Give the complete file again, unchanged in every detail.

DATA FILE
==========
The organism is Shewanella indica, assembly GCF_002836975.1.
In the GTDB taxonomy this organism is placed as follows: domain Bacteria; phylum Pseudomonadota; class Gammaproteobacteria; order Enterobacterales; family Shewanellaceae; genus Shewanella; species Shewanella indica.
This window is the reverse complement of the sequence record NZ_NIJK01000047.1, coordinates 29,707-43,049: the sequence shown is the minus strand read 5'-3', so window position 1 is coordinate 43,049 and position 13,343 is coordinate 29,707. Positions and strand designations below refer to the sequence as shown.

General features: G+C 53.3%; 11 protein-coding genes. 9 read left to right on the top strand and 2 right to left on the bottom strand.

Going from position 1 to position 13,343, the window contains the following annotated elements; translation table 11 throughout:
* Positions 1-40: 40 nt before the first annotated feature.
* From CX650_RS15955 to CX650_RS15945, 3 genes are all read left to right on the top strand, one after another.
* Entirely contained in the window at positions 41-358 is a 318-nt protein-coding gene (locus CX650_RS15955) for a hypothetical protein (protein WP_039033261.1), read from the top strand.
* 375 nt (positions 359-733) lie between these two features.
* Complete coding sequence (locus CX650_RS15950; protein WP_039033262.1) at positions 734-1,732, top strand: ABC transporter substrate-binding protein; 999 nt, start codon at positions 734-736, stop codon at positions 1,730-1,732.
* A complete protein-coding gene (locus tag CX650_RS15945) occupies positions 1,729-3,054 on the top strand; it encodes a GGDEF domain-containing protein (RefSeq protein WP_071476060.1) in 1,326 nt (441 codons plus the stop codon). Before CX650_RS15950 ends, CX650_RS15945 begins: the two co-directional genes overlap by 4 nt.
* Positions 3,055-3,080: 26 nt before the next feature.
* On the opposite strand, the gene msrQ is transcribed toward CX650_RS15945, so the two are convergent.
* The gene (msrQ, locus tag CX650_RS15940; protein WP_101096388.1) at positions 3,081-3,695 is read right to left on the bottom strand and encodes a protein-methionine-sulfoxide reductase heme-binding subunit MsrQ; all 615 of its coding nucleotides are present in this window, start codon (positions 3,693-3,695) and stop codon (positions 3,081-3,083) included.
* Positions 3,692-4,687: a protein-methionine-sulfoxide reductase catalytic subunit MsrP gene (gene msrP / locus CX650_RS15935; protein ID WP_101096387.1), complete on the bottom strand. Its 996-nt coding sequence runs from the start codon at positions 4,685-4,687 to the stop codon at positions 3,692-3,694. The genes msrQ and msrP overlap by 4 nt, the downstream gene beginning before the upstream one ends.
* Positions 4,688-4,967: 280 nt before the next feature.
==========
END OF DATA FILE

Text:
The organism is Shewanella indica, assembly GCF_002836975.1.
In the GTDB taxonomy this organism is placed as follows: domain Bacteria; phylum Pseudomonadota; class Gammaproteobacteria; order Enterobacterales; family Shewanellaceae; genus Shewanella; species Shewanella indica.
This window is the reverse complement of the sequence record NZ_NIJK01000047.1, coordinates 29,707-43,049: the sequence shown is the minus strand read 5'-3', so window position 1 is coordinate 43,049 and position 13,343 is coordinate 29,707. Positions and strand designations below refer to the sequence as shown.

General features: G+C 53.3%; 11 protein-coding genes. 9 read left to right on the top strand and 2 right to left on the bottom strand.

Going from position 1 to position 13,343, the window contains the following annotated elements; translation table 11 throughout:
* Positions 1-40: 40 nt before the first annotated feature.
* From CX650_RS15955 to CX650_RS15945, 3 genes are all read left to right on the top strand, one after another.
* Entirely contained in the window at positions 41-358 is a 318-nt protein-coding gene (locus CX650_RS15955) for a hypothetical protein (protein WP_039033261.1), read from the top strand.
* 375 nt (positions 359-733) lie between these two features.
* Complete coding sequence (locus CX650_RS15950; protein WP_039033262.1) at positions 734-1,732, top strand: ABC transporter substrate-binding protein; 999 nt, start codon at positions 734-736, stop codon at positions 1,730-1,732.
* A complete protein-coding gene (locus tag CX650_RS15945) occupies positions 1,729-3,054 on the top strand; it encodes a GGDEF domain-containing protein (RefSeq protein WP_071476060.1) in 1,326 nt (441 codons plus the stop codon). Before CX650_RS15950 ends, CX650_RS15945 begins: the two co-directional genes overlap by 4 nt.
* Positions 3,055-3,080: 26 nt before the next feature.
* On the opposite strand, the gene msrQ is transcribed toward CX650_RS15945, so the two are convergent.
* The gene (msrQ, locus tag CX650_RS15940; protein WP_101096388.1) at positions 3,081-3,695 is read right to left on the bottom strand and encodes a protein-methionine-sulfoxide reductase heme-binding subunit MsrQ; all 615 of its coding nucleotides are present in this window, start codon (positions 3,693-3,695) and stop codon (positions 3,081-3,083) included.
* Positions 3,692-4,687: a protein-methionine-sulfoxide reductase catalytic subunit MsrP gene (gene msrP / locus CX650_RS15935; protein ID WP_101096387.1), complete on the bottom strand. Its 996-nt coding sequence runs from the start codon at positions 4,685-4,687 to the stop codon at positions 3,692-3,694. The genes msrQ and msrP overlap by 4 nt, the downstream gene beginning before the upstream one ends.
* Positions 4,688-4,967: 280 nt before the next feature.